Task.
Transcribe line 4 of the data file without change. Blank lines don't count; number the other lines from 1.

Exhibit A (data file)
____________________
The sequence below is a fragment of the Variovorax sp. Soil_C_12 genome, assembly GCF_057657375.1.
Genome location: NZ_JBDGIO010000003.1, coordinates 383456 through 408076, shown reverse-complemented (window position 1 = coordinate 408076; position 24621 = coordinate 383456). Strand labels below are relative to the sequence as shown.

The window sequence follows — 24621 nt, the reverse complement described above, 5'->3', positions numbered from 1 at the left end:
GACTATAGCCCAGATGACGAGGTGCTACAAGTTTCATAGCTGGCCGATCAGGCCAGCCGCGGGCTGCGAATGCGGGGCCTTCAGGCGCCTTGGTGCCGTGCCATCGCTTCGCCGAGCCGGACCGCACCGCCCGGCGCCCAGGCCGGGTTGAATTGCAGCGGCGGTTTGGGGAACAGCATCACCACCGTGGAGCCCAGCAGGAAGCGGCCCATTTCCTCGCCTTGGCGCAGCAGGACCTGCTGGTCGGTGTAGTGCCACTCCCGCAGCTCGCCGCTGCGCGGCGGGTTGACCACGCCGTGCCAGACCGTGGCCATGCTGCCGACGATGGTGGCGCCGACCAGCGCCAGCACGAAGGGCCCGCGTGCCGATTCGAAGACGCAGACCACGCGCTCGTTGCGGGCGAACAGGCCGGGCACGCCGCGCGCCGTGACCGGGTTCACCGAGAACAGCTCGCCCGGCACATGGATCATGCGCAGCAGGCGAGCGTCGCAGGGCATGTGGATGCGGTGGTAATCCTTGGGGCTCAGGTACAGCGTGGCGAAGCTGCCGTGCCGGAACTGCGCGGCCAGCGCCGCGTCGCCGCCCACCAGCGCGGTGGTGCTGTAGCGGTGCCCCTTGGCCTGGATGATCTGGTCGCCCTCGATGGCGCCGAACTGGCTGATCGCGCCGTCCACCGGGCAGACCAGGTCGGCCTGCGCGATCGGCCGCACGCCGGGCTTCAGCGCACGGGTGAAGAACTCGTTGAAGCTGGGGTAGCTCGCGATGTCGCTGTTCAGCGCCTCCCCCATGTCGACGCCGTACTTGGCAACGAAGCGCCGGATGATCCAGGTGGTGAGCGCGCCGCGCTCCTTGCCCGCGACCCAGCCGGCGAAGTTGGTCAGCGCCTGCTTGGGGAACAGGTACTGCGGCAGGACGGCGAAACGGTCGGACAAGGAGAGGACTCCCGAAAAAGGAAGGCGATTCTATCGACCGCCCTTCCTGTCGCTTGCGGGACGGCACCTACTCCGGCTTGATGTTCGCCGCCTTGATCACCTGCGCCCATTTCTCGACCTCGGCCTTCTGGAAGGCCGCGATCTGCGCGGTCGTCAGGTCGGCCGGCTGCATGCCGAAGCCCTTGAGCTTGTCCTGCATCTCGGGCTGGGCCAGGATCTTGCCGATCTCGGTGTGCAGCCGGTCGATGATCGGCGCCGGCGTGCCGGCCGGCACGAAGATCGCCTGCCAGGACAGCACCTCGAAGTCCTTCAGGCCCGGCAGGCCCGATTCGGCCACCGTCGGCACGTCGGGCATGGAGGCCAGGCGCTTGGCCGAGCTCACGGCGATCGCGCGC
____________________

GACTATAGCCCAGATGACGAGGTGCTACAAGTTTCATAGCTGGCCGATCAGGCCAGCCGCGGGCTGCGAATGCGGGGCCTTCAGGCGCCTTGGTGCCGTGCCATCGCTTCGCCGAGCCGGACCGCACCGCCCGGCGCCCAGGCCGGGTTGAATTGCAGCGGCGGTTTGGGGAACAGCATCACCACCGTGGAGCCCAGCAGGAAGCGGCCCATTTCCTCGCCTTGGCGCAGCAGGACCTGCTGGTCGGTGTAGTGCCACTCCCGCAGCTCGCCGCTGCGCGGCGGGTTGACCACGCCGTGCCAGACCGTGGCCATGCTGCCGACGATGGTGGCGCCGACCAGCGCCAGCACGAAGGGCCCGCGTGCCGATTCGAAGACGCAGACCACGCGCTCGTTGCGGGCGAACAGGCCGGGCACGCCGCGCGCCGTGACCGGGTTCACCGAGAACAGCTCGCCCGGCACATGGATCATGCGCAGCAGGCGAGCGTCGCAGGGCATGTGGATGCGGTGGTAATCCTTGGGGCTCAGGTACAGCGTGGCGAAGCTGCCGTGCCGGAACTGCGCGGCCAGCGCCGCGTCGCCGCCCACCAGCGCGGTGGTGCTGTAGCGGTGCCCCTTGGCCTGGATGATCTGGTCGCCCTCGATGGCGCCGAACTGGCTGATCGCGCCGTCCACCGGGCAGACCAGGTCGGCCTGCGCGATCGGCCGCACGCCGGGCTTCAGCGCACGGGTGAAGAACTCGTTGAAGCTGGGGTAGCTCGCGATGTCGCTGTTCAGCGCCTCCCCCATGTCGACGCCGTACTTGGCAACGAAGCGCCGGATGATCCAGGTGGTGAGCGCGCCGCGCTCCTTGCCCGCGACCCAGCCGGCGAAGTTGGTCAGCGCCTGCTTGGGGAACAGGTACTGCGGCAGGACGGCGAAACGGTCGGACAAGGAGAGGACTCCCGAAAAAGGAAGGCGATTCTATCGACCGCCCTTCCTGTCGCTTGCGGGACGGCACCTACTCCGGCTTGATGTTCGCCGCCTTGATCACCTGCGCCCATTTCTCGACCTCGGCCTTCTGGAAGGCCGCGATCTGCGCGGTCGTCAGGTCGGCCGGCTGCATGCCGAAGCCCTTGAGCTTGTCCTGCATCTCGGGCTGGGCCAGGATCTTGCCGATCTCGGTGTGCAGCCGGTCGATGATCGGCGCCGGCGTGCCGGCCGGCACGAAGATCGCCTGCCAGGACAGCACCTCGAAGTCCTTCAGGCCCGGCAGGCCCGATTCGGCCACCGTCGGCACGTCGGGCATGGAGGCCAGGCGCTTGGCCGAGCTCACGGCGATCGCGCGC